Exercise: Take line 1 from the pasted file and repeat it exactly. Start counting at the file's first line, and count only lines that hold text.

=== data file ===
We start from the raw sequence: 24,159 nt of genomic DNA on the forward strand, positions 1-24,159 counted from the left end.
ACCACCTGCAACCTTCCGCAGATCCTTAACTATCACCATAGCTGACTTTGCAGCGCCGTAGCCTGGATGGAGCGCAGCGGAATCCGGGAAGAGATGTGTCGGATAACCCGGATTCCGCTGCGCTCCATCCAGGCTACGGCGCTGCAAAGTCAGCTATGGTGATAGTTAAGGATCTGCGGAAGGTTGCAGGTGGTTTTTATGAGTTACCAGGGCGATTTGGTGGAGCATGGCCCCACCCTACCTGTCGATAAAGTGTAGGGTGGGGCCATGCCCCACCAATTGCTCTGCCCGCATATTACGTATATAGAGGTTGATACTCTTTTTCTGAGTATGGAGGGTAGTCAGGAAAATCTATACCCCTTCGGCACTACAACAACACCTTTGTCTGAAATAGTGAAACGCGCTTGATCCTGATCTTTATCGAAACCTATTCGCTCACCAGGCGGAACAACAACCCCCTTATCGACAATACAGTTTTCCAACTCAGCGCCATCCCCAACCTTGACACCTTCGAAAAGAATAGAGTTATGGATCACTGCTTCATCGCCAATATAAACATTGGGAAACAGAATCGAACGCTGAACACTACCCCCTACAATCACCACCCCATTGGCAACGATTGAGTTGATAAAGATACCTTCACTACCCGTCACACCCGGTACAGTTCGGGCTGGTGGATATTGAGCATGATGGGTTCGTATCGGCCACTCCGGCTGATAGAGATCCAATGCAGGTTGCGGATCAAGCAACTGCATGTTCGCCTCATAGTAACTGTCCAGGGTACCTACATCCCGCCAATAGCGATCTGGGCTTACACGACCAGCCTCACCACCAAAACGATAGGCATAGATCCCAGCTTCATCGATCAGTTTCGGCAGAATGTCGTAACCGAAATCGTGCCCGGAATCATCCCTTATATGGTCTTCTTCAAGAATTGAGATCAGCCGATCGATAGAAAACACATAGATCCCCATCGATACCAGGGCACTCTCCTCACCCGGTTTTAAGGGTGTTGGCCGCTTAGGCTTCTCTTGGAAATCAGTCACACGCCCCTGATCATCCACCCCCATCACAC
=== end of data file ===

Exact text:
We start from the raw sequence: 24,159 nt of genomic DNA on the forward strand, positions 1-24,159 counted from the left end.